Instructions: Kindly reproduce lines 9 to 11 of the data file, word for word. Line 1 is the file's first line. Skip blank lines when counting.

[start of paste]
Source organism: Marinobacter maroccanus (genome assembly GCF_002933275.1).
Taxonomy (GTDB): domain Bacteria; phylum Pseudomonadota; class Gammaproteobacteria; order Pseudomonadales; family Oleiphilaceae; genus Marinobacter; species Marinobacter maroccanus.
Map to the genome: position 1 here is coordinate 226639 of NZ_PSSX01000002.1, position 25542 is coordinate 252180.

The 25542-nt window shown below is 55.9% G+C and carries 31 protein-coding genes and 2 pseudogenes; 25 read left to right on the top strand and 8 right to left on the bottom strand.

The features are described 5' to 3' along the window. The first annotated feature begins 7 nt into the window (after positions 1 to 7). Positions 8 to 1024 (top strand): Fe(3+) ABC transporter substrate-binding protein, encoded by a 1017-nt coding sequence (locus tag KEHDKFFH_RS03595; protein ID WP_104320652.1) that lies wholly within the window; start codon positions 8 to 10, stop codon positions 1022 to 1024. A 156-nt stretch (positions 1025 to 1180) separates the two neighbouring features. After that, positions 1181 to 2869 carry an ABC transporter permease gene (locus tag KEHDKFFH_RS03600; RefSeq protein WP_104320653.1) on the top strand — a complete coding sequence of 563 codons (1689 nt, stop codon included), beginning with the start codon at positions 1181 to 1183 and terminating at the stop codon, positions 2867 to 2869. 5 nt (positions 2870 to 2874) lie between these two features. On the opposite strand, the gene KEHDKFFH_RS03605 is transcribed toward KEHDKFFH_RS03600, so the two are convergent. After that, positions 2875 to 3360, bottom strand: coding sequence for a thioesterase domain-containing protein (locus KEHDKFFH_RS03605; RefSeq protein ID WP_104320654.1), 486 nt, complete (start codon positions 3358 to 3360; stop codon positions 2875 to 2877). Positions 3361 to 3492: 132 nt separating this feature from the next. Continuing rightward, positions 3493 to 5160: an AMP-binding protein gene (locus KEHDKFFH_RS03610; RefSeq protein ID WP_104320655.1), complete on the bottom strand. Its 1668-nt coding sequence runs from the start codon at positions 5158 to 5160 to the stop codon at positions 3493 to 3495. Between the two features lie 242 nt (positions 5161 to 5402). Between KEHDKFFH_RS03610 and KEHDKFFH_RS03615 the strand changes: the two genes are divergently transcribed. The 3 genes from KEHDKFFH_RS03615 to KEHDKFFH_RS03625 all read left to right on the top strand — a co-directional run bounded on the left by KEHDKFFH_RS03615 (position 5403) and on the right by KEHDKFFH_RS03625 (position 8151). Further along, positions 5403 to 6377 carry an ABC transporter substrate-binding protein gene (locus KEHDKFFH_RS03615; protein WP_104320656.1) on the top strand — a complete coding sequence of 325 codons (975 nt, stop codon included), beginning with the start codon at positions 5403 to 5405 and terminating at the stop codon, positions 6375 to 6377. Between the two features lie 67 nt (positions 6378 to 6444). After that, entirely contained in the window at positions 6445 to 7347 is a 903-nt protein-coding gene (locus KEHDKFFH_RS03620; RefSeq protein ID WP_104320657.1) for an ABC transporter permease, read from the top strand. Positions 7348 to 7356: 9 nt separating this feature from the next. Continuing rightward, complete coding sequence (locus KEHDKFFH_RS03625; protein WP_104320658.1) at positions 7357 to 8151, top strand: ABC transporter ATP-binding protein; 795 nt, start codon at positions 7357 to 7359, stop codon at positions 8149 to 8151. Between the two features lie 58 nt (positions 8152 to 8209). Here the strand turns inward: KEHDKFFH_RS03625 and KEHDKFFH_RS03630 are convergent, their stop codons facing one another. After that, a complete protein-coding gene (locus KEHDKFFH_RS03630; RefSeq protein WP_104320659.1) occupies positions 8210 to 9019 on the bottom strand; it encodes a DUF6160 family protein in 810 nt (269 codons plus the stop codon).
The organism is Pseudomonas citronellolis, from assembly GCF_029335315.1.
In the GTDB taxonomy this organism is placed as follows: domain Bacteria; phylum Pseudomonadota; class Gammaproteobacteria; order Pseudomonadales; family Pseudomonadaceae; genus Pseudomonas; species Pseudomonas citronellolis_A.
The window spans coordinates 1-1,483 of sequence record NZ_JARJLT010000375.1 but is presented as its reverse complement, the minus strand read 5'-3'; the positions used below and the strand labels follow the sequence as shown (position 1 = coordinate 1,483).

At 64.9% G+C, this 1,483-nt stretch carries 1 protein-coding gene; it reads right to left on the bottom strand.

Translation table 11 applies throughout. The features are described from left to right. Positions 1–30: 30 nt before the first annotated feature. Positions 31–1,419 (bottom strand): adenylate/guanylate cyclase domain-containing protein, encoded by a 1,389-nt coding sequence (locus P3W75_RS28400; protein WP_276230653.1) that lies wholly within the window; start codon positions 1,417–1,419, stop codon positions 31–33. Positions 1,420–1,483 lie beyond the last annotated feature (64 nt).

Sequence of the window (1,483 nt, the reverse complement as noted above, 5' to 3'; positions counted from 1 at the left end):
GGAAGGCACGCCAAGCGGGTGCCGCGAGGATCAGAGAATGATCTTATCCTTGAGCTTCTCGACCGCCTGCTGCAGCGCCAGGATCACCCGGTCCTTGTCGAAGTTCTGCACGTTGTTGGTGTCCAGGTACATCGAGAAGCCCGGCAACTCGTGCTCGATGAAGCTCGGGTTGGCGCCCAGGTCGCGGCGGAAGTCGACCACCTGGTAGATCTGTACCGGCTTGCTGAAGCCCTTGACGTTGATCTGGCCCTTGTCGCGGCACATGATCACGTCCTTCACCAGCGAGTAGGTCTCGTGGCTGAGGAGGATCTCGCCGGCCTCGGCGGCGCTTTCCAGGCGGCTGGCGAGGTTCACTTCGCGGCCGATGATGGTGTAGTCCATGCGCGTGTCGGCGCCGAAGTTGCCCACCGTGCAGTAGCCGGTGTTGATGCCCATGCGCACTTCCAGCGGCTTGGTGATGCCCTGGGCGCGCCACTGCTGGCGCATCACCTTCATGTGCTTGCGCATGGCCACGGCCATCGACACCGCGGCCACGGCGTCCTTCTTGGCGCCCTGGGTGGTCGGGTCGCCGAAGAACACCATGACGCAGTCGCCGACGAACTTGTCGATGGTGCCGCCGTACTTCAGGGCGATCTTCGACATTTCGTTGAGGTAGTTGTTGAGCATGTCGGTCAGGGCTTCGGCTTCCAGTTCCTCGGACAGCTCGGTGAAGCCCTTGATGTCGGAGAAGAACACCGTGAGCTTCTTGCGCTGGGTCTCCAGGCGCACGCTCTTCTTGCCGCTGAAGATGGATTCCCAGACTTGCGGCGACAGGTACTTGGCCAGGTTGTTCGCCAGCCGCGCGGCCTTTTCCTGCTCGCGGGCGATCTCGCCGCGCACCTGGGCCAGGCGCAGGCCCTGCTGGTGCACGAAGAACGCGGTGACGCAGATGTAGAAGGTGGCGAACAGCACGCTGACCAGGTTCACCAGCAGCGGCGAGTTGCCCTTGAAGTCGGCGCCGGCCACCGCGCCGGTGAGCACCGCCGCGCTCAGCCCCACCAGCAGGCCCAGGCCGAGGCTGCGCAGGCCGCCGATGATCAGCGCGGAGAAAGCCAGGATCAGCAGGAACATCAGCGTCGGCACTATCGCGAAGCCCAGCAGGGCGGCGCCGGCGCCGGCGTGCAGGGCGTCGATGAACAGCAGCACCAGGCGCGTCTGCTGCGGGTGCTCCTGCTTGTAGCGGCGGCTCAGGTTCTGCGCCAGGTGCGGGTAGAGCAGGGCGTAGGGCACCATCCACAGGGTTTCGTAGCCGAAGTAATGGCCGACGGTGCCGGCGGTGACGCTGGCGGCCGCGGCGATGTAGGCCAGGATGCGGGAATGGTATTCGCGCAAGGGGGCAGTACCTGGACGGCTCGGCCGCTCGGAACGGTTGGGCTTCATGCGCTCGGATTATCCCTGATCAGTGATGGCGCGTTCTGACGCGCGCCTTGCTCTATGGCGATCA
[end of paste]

At 64.9% G+C, this 1,483-nt stretch carries 1 protein-coding gene; it reads right to left on the bottom strand.

Translation table 11 applies throughout. The features are described from left to right. Positions 1–30: 30 nt before the first annotated feature. Positions 31–1,419 (bottom strand): adenylate/guanylate cyclase domain-containing protein, encoded by a 1,389-nt coding sequence (locus P3W75_RS28400; protein WP_276230653.1) that lies wholly within the window; start codon positions 1,417–1,419, stop codon positions 31–33. Positions 1,420–1,483 lie beyond the last annotated feature (64 nt).

Sequence of the window (1,483 nt, the reverse complement as noted above, 5' to 3'; positions counted from 1 at the left end):